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I am 9 weeks post ablation and really do not feel any better i have 3 months to see my specialist and i too have had trouble at bed time...

I cut out the coffee after 5pm and am limited in what i can do but i ride an exercise bike leisurely a couple of hours before bedtime so at least i am tired...

I am consistently short of breath so its hard work getting about..

By my GP knew nothing about AF i got my knowledge from researching the net i still am way off but its a start...

Anyway all the best Matt i hope things get better...

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Hi Stevie

I dropped virtually everything which wasn't a lot bar caffeine,I was a heavy coffee drinker,

I would drop the exercise before bed though Stevie,

It may tire you out but it's raising your heart rate just before bed.

It's really hard to find a balance for me because I'm still relatively young and exercise has been my life for years and now when I try to train my creatine levels go sky high like I've been doing a strong man contest and the af hits me,so I've had to give my body more time to heal and lay off weights.

Hopefully at some point I'll be able to get back to some cardio soon though

All the best and I hope things get better for you Stevie

Cheers

Matt

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Phone the consultants secretary and explain how bad it is and ask for another appointment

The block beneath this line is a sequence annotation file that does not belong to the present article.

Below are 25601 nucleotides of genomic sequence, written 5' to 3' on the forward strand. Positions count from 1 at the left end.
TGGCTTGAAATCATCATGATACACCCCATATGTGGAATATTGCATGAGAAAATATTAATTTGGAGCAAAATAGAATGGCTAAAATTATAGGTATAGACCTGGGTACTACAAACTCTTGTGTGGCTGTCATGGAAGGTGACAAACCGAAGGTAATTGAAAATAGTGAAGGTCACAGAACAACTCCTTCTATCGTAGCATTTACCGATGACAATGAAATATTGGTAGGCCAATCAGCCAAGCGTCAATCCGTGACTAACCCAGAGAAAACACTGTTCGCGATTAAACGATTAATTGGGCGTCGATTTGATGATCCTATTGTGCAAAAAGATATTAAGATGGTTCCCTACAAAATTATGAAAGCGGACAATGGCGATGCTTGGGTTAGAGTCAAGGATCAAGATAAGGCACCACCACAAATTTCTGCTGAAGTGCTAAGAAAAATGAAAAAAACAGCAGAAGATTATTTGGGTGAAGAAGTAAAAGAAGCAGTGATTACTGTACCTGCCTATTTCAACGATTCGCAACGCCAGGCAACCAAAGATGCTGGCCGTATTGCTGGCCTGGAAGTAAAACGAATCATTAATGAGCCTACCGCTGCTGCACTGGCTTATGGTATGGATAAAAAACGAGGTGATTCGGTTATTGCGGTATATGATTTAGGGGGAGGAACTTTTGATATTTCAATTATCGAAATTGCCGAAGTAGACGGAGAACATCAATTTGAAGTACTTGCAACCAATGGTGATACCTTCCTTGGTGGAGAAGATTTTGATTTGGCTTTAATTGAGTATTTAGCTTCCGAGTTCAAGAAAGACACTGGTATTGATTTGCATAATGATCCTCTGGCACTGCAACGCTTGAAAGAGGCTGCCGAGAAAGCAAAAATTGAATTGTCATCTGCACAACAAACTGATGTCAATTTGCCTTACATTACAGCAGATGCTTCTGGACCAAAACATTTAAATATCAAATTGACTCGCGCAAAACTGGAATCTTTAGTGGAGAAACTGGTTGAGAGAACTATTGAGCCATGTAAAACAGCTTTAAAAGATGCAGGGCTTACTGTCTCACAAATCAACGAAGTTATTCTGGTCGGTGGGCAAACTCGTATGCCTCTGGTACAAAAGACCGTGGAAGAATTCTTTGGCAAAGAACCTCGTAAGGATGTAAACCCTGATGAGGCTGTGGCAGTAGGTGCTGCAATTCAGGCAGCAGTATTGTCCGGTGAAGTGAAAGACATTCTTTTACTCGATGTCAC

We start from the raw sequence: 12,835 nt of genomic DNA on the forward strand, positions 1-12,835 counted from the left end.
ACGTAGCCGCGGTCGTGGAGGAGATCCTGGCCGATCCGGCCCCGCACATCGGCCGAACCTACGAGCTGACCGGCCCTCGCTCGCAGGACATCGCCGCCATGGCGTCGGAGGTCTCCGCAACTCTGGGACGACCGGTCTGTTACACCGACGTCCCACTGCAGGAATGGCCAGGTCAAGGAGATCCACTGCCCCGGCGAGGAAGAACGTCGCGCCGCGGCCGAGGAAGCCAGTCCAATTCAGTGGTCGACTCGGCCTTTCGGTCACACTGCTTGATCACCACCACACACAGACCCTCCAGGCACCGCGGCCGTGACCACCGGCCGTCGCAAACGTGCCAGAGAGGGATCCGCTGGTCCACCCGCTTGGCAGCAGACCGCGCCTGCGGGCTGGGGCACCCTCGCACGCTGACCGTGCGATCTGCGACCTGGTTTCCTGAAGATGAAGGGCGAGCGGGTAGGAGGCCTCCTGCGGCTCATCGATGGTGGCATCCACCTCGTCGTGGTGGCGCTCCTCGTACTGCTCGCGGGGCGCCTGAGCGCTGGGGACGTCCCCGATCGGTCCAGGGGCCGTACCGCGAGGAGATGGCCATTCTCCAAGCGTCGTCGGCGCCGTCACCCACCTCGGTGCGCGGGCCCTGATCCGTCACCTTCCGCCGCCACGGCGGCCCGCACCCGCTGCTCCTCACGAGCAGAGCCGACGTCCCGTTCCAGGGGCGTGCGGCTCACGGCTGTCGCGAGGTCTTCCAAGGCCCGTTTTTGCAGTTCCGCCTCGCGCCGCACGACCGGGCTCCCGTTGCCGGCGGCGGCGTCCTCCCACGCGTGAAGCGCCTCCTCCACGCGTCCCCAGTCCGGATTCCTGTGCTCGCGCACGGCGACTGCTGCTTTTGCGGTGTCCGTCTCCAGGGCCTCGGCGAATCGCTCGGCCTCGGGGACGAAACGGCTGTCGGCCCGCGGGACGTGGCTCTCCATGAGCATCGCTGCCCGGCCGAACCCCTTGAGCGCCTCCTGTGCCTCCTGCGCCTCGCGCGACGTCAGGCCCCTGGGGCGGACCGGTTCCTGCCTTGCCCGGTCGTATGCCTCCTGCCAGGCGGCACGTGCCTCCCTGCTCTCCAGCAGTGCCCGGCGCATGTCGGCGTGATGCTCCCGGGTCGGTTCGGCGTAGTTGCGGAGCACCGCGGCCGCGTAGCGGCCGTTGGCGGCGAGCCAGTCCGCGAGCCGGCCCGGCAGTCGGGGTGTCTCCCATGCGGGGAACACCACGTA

My consultant says it's up to me whether I take flecianide every day or pill in pocket, Maybe that's the flexibility you need.

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Thanks Daybird

That's the drug that my consultant was going to prescribe me,

I will be calling the arythmia nurse on Monday.

Cheers for helping me remember the name

All the best

Matt

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Had 3 ablations did not hold now in permanent afib low rate with meds. Sorry you are having such a problem now. Hope all gets figured out.

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Hi Lms0006

My god and I thought it was bad enough for me

I'm so sorry mate and hope that you get some relief in the near future

All my best

Matt

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Thanks Matt...just coping a day at at a time. Just try to keep busy

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Maybe gp to ER and get converted.

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Thanks

I will be trying my best on Monday morning

Maft